Oath, the merged entity of Yahoo and AOL that Verizon is planning to launch this year, will not have Yahoo CEO Marissa Mayer among its executive team.
However, Mayer, who has previously not specified her plans after Verizon completes its acquisition of Yahoo, will be $186 million richer after the transaction closes.
Mayer Will Not Be Part Of Oath
A report revealed that Mayer will not be a part of the executive team of Oath and will step down in June. Her exit is not considered a surprise and has previously been speculated, but this is the first instance that Mayer's departure after the merger has been confirmed.
It was already known that Thomas McInerney, a Yahoo board member since 2012, will replace Mayer as CEO after the completion of the Verizon acquisition.
A source familiar with the matter added that several other Yahoo executives will not be a part of Oath's management, including Chief Financial Officer Ken Goldman, Chief Revenue Officer Lisa Utzschneider, and several senior vice presidents.
AOL CEO Tim Armstrong will lead Oath once it is formed, and he will be joined by two Yahoo executives, namely senior vice president of communications products Jeff Bonforte and senior vice president of publisher products Simon Khalaf.
Armstrong has his work cut out for him, as he will be tasked with remaking the online portfolio of brands owned by Verizon into a global challenger in the digital advertising industry. Among the brands that will be under Oath are AOL's The Huffington Post and Yahoo's Finance, Sports, and News units, along with Tumblr.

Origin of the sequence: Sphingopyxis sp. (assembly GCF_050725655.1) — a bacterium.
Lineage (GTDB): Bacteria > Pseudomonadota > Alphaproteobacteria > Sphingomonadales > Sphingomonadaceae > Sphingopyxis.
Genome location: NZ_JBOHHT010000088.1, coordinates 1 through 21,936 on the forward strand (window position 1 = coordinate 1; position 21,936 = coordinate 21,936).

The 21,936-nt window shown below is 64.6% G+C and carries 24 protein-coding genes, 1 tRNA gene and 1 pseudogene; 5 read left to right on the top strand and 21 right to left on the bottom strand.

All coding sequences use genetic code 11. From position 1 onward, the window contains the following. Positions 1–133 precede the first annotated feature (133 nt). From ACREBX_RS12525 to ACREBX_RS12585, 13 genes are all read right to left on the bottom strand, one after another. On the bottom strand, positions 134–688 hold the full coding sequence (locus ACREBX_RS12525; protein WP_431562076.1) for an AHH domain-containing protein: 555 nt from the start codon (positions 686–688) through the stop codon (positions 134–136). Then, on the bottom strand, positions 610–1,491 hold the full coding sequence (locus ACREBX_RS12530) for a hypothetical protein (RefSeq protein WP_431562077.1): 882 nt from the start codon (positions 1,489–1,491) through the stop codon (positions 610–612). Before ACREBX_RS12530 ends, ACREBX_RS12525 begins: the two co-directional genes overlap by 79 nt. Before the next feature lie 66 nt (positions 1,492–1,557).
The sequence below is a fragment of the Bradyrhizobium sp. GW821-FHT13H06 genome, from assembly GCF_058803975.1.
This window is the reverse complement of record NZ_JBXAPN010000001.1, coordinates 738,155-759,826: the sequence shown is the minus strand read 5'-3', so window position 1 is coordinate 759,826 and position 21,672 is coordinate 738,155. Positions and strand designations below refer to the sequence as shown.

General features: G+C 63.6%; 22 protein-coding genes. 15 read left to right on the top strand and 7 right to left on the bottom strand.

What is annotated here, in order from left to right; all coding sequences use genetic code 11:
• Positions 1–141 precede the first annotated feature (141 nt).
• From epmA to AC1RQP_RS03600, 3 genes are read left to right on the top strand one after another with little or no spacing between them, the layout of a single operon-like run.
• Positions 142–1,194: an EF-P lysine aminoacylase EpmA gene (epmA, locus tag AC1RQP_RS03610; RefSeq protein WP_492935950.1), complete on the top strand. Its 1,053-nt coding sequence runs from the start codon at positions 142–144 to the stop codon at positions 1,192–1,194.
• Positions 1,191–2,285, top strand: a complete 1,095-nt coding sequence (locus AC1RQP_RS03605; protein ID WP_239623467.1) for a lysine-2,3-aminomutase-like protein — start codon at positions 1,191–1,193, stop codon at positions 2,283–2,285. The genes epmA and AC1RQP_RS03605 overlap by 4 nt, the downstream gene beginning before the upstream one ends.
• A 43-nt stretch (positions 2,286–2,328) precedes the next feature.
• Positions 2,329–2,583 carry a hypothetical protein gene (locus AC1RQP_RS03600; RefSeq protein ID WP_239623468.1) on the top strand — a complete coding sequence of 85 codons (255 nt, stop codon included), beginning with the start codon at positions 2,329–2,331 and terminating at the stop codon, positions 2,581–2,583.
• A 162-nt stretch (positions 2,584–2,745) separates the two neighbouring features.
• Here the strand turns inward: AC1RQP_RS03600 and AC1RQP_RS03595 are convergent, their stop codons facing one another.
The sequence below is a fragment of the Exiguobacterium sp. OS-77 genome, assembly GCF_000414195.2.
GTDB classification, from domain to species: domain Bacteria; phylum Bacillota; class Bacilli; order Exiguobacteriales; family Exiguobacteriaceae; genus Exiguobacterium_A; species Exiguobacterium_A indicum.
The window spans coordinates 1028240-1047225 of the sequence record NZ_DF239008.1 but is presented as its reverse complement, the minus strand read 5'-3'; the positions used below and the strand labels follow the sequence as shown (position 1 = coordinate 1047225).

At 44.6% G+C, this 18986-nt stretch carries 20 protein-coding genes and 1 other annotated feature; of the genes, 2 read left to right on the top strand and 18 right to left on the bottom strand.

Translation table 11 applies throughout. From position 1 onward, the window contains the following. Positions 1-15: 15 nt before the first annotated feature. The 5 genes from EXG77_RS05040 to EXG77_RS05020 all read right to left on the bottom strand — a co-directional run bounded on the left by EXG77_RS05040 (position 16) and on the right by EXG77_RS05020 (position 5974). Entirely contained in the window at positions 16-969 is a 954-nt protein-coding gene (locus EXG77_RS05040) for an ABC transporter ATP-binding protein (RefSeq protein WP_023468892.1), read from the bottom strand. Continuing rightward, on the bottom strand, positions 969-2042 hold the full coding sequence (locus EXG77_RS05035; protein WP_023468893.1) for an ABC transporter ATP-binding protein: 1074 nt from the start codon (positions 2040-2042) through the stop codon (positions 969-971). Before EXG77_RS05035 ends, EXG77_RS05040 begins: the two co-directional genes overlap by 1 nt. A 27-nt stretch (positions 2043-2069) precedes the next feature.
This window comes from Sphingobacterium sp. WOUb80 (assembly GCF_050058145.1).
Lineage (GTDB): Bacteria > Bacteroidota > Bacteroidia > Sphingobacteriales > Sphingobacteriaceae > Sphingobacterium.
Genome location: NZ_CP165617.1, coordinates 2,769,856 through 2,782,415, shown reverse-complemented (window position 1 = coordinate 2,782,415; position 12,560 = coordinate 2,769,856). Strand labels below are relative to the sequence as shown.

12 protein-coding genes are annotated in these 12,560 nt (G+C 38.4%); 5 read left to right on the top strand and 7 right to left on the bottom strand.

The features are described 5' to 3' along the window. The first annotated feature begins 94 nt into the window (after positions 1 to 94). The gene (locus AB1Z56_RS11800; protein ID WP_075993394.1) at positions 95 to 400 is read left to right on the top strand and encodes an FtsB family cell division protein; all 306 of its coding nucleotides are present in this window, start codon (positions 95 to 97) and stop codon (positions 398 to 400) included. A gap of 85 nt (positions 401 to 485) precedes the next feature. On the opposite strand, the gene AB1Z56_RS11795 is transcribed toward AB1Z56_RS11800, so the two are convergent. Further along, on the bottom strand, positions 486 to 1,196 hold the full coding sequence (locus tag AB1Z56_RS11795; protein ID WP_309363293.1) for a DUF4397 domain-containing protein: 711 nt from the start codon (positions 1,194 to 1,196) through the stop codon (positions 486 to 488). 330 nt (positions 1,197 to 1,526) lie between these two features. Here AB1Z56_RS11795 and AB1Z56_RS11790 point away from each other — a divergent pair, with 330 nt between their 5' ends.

Mayer To Make $186 Million On Yahoo Sale
Mayer, however, will receive significant compensation despite her departure and shortcomings as the CEO of Yahoo. According to a report, she is set to receive $186 million upon the completion of Yahoo's sale to Verizon.
That amount, based on the April 24 stock price of Yahoo of $48.15 per share, are from the Yahoo stock, stock options, and restricted stock units that Mayer owns. Mayer will receive the compensation after Yahoo shareholders expectedly vote on June 8 to agree to the proposed purchase of Verizon.
The $186 million figure does not yet include the salary and bonuses that Mayer received during her five-year tenure as CEO of Yahoo, as well as stock that she may have already sold. All in all, her stint as Yahoo CEO allowed Mayer to receive more than $200 million, according to calculations derived from the company's filings.
Mayer earlier took responsibility for the data breaches that affected Yahoo and compromised the data of its users, giving up a cash bonus and a stock award collectively worth $14 million. That amount now pales in comparison to the compensation that Mayer is soon set to receive.